Friday November 28, 2014 Search
Weather | Athens
16o C
10o C
News
Business
Comment
Life
Sports
Community
Survival Guide
Greek Edition
GDP potential can bring market return

 If focus remains firmly on reducing the debt, it will only serve to delay confidence restoration
The output gap, that is the difference between the actual gross domestic product and the potential GDP, is seen widening to minus 10 percent of potential output in 2013 from minus 7.3 percent last year.

By Dimitris Kontogiannis

Buoyed by improved market sentiment and the execution of the 2012 budget, Greek and foreign officials hope the country may be able to return to the markets next year or in early 2015, in time to fill a financing gap of up to 9.5 billion euros during 2015-16, according to the International Monetary Fund. However, these hopes may be dashed if they cannot get the Greek economy back on the path to growth.

Charles Dallara, the managing director of Washington-based bank lobby group the Institute of International Finance (IIF), said last week Greece could return to the markets as soon as late 2014 or early 2015. He was speaking on the sidelines of the World Economic Forum in Davos.

He is not alone. A few government officials in Athens have privately been expressing the opinion that the country may be able to borrow from international capital markets at some point next year or in 2015 at the latest.

They are pinning their hopes on a bigger-than-expected general government primary surplus, a further reduction in the likelihood of a Greek exit from the euro, positive market sentiment for risky assets internationally and perhaps more debt relief initiatives by the European Union to render the public debt sustainable.

Readers are reminded that the country’s debt-to-GDP ratio is projected at 128 percent in 2020 after the interventions decided by the Eurogroup last November. The EU is committed to taking further action to bring the debt ratio down to 124 percent if Greece sticks to the economic adjustment program.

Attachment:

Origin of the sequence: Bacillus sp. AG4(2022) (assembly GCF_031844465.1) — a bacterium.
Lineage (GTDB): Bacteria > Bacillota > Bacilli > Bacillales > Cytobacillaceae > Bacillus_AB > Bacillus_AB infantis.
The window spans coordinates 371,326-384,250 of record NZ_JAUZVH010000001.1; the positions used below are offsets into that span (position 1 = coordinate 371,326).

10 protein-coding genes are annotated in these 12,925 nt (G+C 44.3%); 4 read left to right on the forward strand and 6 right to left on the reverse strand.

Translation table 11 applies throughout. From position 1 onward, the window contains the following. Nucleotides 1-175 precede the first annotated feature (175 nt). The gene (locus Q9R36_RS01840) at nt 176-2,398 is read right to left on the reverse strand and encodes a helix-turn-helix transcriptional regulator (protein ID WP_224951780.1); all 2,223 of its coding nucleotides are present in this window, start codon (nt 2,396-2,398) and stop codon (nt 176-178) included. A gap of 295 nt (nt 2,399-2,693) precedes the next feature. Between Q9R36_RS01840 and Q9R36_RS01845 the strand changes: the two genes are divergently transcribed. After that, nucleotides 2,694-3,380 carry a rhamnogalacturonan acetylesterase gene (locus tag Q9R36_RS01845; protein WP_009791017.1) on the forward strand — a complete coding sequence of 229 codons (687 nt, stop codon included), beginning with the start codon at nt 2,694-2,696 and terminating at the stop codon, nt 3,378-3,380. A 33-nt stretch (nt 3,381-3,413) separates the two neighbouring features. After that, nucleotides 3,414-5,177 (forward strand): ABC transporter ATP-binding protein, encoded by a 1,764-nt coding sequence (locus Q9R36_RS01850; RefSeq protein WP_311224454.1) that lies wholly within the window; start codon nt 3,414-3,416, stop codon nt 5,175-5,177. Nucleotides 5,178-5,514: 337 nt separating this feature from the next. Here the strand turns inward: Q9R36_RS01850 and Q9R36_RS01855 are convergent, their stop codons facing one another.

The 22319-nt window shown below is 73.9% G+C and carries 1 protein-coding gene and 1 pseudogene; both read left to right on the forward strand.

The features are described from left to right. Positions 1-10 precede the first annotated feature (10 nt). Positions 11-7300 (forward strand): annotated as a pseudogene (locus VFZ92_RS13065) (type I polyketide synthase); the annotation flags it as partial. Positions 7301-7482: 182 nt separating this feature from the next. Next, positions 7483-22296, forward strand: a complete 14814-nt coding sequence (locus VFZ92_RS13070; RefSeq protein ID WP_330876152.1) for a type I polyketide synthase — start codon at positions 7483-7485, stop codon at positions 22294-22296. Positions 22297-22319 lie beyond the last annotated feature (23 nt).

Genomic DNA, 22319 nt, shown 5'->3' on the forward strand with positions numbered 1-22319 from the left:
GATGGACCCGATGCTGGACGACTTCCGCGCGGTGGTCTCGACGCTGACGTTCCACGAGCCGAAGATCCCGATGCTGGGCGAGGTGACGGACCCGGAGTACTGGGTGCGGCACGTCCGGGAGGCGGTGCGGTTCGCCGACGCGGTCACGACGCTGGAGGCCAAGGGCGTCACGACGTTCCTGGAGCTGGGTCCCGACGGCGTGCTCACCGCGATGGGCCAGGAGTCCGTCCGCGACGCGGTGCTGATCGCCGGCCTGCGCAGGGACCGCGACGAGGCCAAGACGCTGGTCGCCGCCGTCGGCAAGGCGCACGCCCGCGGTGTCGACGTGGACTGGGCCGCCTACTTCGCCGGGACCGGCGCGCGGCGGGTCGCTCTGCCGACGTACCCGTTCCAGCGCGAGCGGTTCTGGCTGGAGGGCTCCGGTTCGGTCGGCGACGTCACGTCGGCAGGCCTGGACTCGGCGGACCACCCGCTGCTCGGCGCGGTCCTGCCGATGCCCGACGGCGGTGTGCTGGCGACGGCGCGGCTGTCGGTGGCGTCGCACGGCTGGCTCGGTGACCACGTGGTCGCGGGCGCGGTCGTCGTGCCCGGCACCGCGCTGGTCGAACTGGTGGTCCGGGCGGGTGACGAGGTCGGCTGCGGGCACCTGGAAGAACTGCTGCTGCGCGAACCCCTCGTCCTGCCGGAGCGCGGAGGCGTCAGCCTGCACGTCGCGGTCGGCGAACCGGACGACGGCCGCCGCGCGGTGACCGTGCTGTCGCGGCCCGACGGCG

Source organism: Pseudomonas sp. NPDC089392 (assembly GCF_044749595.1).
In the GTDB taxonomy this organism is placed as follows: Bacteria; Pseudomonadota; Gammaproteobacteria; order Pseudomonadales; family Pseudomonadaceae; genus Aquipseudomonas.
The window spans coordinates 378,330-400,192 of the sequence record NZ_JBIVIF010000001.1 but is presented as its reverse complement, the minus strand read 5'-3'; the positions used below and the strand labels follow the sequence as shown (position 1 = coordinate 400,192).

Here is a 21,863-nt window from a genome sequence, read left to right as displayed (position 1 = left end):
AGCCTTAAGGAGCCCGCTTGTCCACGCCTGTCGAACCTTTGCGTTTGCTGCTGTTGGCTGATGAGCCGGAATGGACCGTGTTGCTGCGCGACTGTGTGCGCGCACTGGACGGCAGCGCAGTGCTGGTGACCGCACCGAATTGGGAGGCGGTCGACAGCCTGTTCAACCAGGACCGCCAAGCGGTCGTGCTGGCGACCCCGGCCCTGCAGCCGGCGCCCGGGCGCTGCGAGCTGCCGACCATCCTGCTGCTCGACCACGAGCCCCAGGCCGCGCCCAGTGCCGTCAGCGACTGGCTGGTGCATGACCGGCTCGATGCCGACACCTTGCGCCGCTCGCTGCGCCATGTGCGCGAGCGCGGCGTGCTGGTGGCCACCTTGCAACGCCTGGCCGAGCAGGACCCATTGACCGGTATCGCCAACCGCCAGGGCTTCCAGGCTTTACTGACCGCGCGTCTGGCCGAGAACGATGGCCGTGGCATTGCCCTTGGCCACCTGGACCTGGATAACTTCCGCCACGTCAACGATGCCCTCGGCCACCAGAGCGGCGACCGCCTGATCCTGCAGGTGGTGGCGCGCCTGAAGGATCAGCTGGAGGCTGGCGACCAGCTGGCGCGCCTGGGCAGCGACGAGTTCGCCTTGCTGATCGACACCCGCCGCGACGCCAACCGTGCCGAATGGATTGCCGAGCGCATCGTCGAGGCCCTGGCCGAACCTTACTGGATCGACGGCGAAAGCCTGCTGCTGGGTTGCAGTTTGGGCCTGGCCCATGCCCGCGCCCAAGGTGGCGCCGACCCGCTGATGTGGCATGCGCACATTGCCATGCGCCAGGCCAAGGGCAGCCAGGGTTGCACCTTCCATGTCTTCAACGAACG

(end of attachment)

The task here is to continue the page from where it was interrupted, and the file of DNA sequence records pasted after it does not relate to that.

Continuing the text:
A good deal of the de-escalation of the debt ratio relies on the assumption revenues will be broadly equal to primary expenditures, which exclude interest expenses, in 2013 but exceed them to produce a primary surplus of 1.5 percent of GDP in 2014. The primary surplus is seen rising to 3 percent of GDP in 2015 and 4.5 percent in 2016, which generally speaking is the steady state target for the de-escalation of the debt ratio to 124 percent in 2020.

Finance Ministry and other government officials, encouraged by preliminary data showing the 2012 budget attained the revised targets or even did better, feel confident the primary budget outcome will be better than envisaged this year. They think the country has taken more front-loading measures such as spending cuts and tax hikes than needed to bring the primary budget balance to zero even after factoring in a bigger than the predicted 4.2-4.5 percent contraction of the GDP in 2013.

Some estimate the primary budget may show a surplus as high as 1 percent of GDP or 1.8 billion euro in 2013. If true, this will enable them to use 70 percent of it for purposes other than paying interest and principal on the public debt, boosting economic sentiment.

The emphasis on producing a primary surplus rests on the assumption it could both help suppress the debt ratio and slowly rejuvenate demand for Greek bonds at a time when there is a growing appetite for high yielders – Portugal’s successful sale of five-year bonds recently being a case in point.

On the other hand, Greece will have to produce consistent data, showing a primary surplus has been attained for a number of quarters, but it is too early to predict whether investor appetite will continue to be strong during that period. Moreover, it is hard to see how traditional fixed-income investors who have suffered huge losses during the Greek sovereign debt restructuring – known as PSI – will return, even if markets have a short memory.

Some officials hope Greece could also capitalize on a boost to market sentiment by the EU adopting more debt relief measures, namely a drastic reduction of the interest rate charged on European Financial Stability Facility (EFSF) loans. This in turn assumes the coalition government will be able to deliver on its promises to creditors and implement the adjustment program.

All these hopes are not groundless. However, they do not focus enough on how to get the Greek economy growing again unless, of course, one assumes the latter will be the result of the improved fiscal outcome and market psychology. This is key to the success of the economic adjustment program and the country’s return to the international capital markets in the next couple of years.